[thechat] US criticised over Muslim checks

Hugh Blair hblair at hotfootmail.com
Wed Oct 2 12:05:00 CDT 2002

> -----Original Message-----
> On Behalf Of Drew Shiel.
>    On simple reaction, I'd be even less happy about them
> photocopying my passport.
> It's that I would resent the implication that I, in particular,
> could have something to hide over and above the person next
> to me. If they're going to do security checks, they should
> do them on everyone.

I totally agree. But this is a first step. It won't surprise
me to see all people entering go through some increased check
in the near future. The world is changing.

> (I was horrified in Boston last year, before 9/11, at the
> lack of security both entering and leaving the
> US. I could have carried ANYTHING onto the plane.)

And that's what is slowly getting 'fixed'.
> >If you have nothing to hide, then why would this offend
> >you? I just smile and know that whatever record has just
> >been generated will make it easier for me to get through
> >the same situation again. My 2nd and 3rd times into China
> >were a lot smoother. They looked up my record and knew
> >that I was previously cleared. It's an inconvenience the
> >first time, and although I don't like being held up, I
> >just look at it as a small price to pay for clearing my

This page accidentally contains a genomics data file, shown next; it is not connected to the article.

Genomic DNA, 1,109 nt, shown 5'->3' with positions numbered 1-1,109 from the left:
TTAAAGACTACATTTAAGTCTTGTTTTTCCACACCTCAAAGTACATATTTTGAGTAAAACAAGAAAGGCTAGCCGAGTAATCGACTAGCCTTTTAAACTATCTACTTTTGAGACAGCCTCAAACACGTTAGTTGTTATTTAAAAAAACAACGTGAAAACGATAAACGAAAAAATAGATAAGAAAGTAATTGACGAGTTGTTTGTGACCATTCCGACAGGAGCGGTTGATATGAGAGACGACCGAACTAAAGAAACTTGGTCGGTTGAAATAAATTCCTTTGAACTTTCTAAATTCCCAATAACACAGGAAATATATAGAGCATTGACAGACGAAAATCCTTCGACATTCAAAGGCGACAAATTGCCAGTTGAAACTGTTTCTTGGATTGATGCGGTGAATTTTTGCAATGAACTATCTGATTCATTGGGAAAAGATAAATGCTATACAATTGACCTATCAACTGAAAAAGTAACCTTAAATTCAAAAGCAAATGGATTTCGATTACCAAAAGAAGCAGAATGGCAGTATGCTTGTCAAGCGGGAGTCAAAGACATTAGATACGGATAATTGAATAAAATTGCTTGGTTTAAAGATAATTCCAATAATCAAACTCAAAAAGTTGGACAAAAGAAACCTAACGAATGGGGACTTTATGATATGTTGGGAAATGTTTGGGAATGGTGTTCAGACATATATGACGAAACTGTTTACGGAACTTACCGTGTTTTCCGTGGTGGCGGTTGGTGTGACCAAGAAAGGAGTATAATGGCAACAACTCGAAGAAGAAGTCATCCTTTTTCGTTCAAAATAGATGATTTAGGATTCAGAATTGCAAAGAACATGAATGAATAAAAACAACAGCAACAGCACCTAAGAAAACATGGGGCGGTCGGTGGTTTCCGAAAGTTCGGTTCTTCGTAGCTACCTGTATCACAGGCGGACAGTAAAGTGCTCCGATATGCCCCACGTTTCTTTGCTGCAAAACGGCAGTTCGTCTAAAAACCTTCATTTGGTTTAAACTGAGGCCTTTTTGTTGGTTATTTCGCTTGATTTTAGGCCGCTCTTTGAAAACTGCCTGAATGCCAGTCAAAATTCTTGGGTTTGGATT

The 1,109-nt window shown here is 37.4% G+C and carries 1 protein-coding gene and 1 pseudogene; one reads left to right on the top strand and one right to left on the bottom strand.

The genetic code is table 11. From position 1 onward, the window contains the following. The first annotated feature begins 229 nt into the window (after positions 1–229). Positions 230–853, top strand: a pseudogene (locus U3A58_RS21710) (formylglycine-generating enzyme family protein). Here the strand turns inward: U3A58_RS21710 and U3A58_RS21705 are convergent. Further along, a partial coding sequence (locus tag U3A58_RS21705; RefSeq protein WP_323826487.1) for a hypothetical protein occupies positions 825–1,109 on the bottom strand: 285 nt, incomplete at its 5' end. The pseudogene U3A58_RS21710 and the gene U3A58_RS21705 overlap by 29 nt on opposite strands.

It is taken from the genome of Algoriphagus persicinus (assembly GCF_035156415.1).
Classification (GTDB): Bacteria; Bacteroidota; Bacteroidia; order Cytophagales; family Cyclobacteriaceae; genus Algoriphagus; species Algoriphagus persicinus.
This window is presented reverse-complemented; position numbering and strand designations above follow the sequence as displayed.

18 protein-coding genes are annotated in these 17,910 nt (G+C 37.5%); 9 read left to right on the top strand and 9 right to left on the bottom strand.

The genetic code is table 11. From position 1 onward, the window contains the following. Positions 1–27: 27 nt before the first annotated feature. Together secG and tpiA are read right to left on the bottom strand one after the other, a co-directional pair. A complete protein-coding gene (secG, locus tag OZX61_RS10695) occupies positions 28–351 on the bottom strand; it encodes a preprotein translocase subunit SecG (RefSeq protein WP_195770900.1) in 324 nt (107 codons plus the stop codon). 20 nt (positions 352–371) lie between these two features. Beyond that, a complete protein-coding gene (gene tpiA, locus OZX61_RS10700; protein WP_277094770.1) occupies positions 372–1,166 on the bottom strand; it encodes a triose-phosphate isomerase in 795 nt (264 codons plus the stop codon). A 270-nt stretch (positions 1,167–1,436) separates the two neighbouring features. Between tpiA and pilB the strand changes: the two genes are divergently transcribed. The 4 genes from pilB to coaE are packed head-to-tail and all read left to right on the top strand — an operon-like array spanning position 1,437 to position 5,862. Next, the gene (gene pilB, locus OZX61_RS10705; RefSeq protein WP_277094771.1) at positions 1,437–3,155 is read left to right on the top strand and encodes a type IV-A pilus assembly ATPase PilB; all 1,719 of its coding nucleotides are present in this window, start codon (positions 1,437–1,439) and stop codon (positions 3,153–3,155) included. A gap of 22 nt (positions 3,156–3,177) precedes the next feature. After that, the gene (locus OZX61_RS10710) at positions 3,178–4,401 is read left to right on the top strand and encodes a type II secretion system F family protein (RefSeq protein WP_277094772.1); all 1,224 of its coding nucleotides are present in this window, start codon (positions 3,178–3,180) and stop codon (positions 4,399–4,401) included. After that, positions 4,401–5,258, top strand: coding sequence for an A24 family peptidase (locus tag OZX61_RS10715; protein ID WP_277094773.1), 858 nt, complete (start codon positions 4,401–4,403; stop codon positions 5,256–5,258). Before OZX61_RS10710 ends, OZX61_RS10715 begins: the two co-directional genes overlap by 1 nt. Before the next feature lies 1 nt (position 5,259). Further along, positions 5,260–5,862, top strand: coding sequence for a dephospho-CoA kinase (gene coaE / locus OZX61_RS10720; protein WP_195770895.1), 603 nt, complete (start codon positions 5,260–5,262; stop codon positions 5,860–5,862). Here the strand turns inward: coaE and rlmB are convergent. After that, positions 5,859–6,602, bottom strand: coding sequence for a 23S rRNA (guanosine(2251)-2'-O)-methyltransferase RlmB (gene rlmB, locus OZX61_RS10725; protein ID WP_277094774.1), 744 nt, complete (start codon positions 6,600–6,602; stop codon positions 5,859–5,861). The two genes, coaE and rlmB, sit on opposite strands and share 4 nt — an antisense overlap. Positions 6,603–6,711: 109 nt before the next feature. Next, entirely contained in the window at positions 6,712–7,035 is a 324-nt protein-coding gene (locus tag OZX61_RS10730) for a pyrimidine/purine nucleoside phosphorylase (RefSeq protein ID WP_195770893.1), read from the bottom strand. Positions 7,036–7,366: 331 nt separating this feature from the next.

> >person into a country.
>    That's what entry visas are for.

That still didn't keep China from holding me up at the
border. Until you are seen in person, some flags don't
get triggered.

> It's been fairly well demonstrated that the US is willing to
> arrest citizens of other countries for "crimes" committed
> in other countries, where the actions in question are legal.
> I have no idea of US legal codes, and may routinely break
> US law on a day to day basis.

It's *your* responsibility to know and live within local
laws. I don't understand your first sentence, but yes,
country #1 can arrest a person for committing a crime in
country #2. There are reciprocal agreements between most
countries that allow this.

> >The US is about the most open country in the world.

>    I beg to differ - you haven't gone through the rigmarole
> that entry to the US requires for a non-citizen, and I can
> tell you that even before 9/11, there were more bureaucratic
> hoops to jump through than for entry to Ireland, the UK,
> France, Denmark, Sweden, Finland or Greece.

Think of them in relation to your country as the US thinks
of Mexico and Canada; (semi) border countries. And although
"hoops" were in your way, you *were* able to visit.

> Including some of the rudest officials I've ever encountered,
> although that's obviously going to vary from person to person,
> and may well have been an isolated experience.

:>) I could tell you stories from Spain, Canada, China, Taiwan,
Hong Kong, Japan, Tortola (BVI) and a few more. Some of those
emigration folks are just waiting to find someone to hassle.

And safe travels to all,


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